Presentation on theme: "Modelling in the Natural Sciences. I will touch upon the essentials of modelling in those Sciences which rely on the application of the scientific method."— Presentation transcript:
Modelling in the Natural Sciences
I will touch upon the essentials of modelling in those Sciences which rely on the application of the scientific method as the exclusive means to update knowledge. Although I have been thinking in terms of modelling in Physics when creating this material, I have kept the content general enough to apply to all Natural Sciences (e.g., Chemistry, Biology, the Earth Sciences, etc.). Let us start with the terms ‘Theory’ and ‘Model’. The term ‘Theory’ is usually reserved for something ‘grand’ or adequately general; ‘Model’ applies to something more ‘humble’ or restricted. Herein, the word ‘Model’ will represent both notions.
Why do we want to model natural processes or phenomena at all? (To be accurate, we model ‘the mechanisms underlying or creating the phenomena’.) A few answers: a)Sheer curiosity b)A pursuit for order c)Compression of information d)Need for predictions
After having created a model and obtained estimates of its parameters, one is able to ‘predict’ future events (e.g., the eclipses of stellar objects, the amount of the traffic on a specific road next Monday morning, an intense storm in the Bay of Biscay tonight, the collapse of a bank within the next few weeks, etc.).
There are three basic types of modelling: a)Theoretical modelling, in which the microscopic aspects of the phenomenon are addressed. b)Phenomenological modelling, in which the macroscopic aspects of the phenomenon are addressed. c)Empirical modelling, in which no effort is made towards understanding the phenomenon at either (i.e., microscopic or macroscopic) level; attempted is merely the description of patterns in the data relating to the phenomenon.
These three types of modelling are equally appropriate in terms of the description of past measurements, as well as of extrapolations into the future. However, it is generally accepted that the theoretical modelling provides the deepest insight into the phenomenon under study, whereas the empirical modelling the shallowest.
The most common way to test models is via experimentation. The experimental results are confronted with the corresponding model predictions. A dedicated statistical analysis determines the probability (p-value) that the observed deviations (between the experimental results and the model predictions) are due to random effects (random fluctuation). If the resulting p-value is ‘large enough’, the model is assumed to have survived the test. The acceptance requirement for a newly introduced model is that it accounts for all past (correct) measurements; no one would ever take the trouble of introducing a model which does not satisfy this criterion, save for didactic or entertaining reasons (or in order to show a model’s inadequacy in describing a phenomenon).
Future measurements (i.e., obtained after the relevant model has been established) may be compatible or incompatible with the corresponding model predictions (obtained from all the correct and relevant past measurements). As long as new measurements are not in conflict with the corresponding model predictions, the model is usually not questioned.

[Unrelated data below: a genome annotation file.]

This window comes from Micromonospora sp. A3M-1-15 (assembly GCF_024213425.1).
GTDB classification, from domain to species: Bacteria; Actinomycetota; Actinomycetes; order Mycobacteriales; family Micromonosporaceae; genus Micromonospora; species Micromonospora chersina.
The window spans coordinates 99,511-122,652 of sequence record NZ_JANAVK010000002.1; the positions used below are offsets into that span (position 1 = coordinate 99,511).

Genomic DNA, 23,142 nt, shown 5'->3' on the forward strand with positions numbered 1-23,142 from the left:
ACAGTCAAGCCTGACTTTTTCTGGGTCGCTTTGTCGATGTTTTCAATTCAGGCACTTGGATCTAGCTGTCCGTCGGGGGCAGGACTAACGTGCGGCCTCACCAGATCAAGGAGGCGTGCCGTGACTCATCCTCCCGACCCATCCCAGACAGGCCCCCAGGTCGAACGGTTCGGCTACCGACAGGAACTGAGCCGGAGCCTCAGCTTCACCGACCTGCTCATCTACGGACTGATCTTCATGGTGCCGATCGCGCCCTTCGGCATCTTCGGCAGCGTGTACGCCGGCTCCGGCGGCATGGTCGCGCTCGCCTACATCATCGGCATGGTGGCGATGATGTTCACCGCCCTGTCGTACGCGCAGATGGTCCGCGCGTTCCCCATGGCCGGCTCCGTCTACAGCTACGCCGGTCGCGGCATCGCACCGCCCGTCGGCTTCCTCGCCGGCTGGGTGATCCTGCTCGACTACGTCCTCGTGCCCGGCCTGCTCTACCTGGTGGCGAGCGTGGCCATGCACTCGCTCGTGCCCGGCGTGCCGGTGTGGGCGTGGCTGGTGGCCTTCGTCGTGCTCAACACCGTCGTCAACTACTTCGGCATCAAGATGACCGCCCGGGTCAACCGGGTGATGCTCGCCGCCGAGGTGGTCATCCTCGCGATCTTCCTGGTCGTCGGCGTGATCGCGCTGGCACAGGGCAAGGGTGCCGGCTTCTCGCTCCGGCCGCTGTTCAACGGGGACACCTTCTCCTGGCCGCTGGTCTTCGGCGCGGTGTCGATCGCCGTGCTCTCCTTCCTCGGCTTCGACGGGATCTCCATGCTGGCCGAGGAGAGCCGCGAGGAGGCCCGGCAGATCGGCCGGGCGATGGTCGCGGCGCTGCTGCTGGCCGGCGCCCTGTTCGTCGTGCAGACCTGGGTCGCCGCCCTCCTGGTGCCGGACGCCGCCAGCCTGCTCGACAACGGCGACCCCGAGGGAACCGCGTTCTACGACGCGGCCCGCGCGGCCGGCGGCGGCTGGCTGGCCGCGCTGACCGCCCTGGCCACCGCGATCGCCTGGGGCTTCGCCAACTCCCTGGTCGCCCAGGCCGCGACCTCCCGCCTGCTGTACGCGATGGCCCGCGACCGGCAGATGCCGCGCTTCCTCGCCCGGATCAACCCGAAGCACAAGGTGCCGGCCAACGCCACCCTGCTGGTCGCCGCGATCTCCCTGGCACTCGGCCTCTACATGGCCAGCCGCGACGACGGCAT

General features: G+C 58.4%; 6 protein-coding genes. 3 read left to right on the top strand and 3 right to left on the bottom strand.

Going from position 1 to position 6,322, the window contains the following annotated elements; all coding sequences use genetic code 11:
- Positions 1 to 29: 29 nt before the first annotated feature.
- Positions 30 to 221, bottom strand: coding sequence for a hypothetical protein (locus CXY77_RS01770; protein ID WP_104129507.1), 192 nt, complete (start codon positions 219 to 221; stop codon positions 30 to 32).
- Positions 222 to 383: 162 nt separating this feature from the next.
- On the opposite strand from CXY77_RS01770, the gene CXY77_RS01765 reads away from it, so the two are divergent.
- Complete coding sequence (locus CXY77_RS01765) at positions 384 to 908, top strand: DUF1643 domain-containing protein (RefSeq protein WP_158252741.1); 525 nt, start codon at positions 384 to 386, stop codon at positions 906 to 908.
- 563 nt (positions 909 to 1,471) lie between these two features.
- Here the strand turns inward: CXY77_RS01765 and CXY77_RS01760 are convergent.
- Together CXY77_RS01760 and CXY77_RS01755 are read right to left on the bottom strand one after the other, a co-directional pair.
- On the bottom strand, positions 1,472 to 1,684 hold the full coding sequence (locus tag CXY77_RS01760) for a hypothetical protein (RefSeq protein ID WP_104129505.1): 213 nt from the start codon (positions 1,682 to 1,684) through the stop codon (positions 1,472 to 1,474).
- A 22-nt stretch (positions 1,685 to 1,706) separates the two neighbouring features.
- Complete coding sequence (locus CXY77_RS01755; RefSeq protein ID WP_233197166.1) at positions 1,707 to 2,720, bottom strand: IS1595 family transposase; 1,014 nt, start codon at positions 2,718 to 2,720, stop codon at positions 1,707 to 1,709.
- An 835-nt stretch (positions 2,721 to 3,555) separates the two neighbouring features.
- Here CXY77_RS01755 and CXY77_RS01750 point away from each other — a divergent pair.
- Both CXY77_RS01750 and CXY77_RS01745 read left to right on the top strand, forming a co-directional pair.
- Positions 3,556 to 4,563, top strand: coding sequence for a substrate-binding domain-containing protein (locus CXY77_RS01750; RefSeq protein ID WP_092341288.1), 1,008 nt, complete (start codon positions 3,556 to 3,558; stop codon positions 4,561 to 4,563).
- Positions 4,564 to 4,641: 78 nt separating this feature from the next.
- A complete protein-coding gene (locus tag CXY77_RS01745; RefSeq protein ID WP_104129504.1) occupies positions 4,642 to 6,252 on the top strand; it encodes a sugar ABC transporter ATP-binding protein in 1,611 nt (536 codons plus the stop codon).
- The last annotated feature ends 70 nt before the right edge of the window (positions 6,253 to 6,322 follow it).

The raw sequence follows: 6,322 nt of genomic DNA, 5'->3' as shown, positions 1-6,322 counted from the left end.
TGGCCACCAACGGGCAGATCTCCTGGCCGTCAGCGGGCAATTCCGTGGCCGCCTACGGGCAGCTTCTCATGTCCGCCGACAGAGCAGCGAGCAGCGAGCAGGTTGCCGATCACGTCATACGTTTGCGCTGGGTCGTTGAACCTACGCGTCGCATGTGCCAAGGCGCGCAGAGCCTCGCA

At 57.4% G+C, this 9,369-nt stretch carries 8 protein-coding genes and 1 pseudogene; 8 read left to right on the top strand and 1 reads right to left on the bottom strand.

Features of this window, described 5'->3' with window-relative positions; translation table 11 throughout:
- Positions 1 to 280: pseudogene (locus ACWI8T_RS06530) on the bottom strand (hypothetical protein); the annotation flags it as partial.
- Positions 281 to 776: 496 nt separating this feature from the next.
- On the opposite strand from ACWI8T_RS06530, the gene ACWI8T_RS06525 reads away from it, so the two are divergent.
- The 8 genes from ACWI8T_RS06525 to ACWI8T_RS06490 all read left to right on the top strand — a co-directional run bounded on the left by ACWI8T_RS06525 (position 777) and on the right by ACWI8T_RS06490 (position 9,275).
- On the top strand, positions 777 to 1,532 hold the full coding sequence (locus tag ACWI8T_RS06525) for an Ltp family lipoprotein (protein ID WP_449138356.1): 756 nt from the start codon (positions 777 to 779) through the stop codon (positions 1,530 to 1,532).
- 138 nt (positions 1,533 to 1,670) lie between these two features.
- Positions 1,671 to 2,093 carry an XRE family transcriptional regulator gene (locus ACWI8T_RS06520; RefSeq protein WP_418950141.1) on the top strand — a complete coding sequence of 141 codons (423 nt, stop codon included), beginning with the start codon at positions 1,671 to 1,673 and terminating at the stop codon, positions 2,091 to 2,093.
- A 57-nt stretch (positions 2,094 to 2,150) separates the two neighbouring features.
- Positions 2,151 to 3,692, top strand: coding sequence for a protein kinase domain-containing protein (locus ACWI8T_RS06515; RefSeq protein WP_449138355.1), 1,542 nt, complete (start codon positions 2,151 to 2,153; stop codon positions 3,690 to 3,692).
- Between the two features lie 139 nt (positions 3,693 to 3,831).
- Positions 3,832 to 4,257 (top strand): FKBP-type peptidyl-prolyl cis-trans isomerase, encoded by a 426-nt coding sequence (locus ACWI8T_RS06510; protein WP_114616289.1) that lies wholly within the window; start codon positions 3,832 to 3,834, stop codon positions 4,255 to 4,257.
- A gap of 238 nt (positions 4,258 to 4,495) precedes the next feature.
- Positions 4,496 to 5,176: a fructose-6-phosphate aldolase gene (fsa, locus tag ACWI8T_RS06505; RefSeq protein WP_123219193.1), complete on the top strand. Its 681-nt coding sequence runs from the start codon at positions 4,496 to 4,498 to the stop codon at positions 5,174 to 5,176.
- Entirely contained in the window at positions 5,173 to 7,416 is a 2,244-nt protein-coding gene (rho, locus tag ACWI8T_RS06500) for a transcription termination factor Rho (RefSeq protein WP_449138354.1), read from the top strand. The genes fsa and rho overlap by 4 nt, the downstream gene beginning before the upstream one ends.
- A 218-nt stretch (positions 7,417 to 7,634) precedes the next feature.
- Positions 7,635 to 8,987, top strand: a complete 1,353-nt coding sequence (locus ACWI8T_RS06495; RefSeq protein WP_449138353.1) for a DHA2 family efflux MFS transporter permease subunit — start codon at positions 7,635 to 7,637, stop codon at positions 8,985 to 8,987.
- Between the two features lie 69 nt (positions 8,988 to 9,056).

In case that an ‘out of place’ measurement appears, its correctness is first investigated. Many things may go wrong in an experiment, e.g., a flaw during the data-acquisition phase (defect equipment, drifting calibration) or an occasional mistake during the processing of the raw experimental results.
Once the correctness of the discordant measurement is established, the existing model (assumptions, calculations, past analyses) is thoroughly re-examined. Finally, the model is either modified (in such a way as to ‘accommodate’ the newly obtained data) or its validity/application is proclaimed restricted. As the scientists do not like models which are valid only in small regions of the free variables involved, ‘snipped-off’ models give way (sooner or later) to more general ones, which are built in the light (and exploiting the potential) of the recent experimental and theoretical developments.
What do I want to say with all that?
To establish a model, evidence must be provided that the model is able to account for all existing (correct) measurements. (Being constructive is difficult.)
To refute a model, evidence must be provided that the model is not able to account for only one correct measurement. (Being destructive is easy.)
At the end of the day, one can only certify that a model is wrong; one can never prove that a model is correct! Most people have particularly hard times to keep up in terms with this very simple fact, which however lies at the heart of modelling.
Unlike what most people believe, the Natural Sciences are not ‘static’. Despite that they use the mathematical framework in their methods (e.g., in processing new information and updating knowledge), none of them should be thought of as possessing the rigidity and rigorousness of Mathematics (which is a formal Science).
A good physical model today may become outdated tomorrow. Nature is impervious to human understanding; ‘She’ follows Her courses irrespective of the way we attempt to figure out how She behaves, by trying to unravel the mechanisms behind the various phenomena around us. With all our Theories and Models, we can only approximate Her functions. Although our approximate solutions are expected to become more accurate with time, it is an illusion to think of them as ‘exact’ reproductions of the corresponding natural phenomena.
Thank you for watching! All photos have been taken from the ‘Image of the Day’ Gallery on the NASA web page: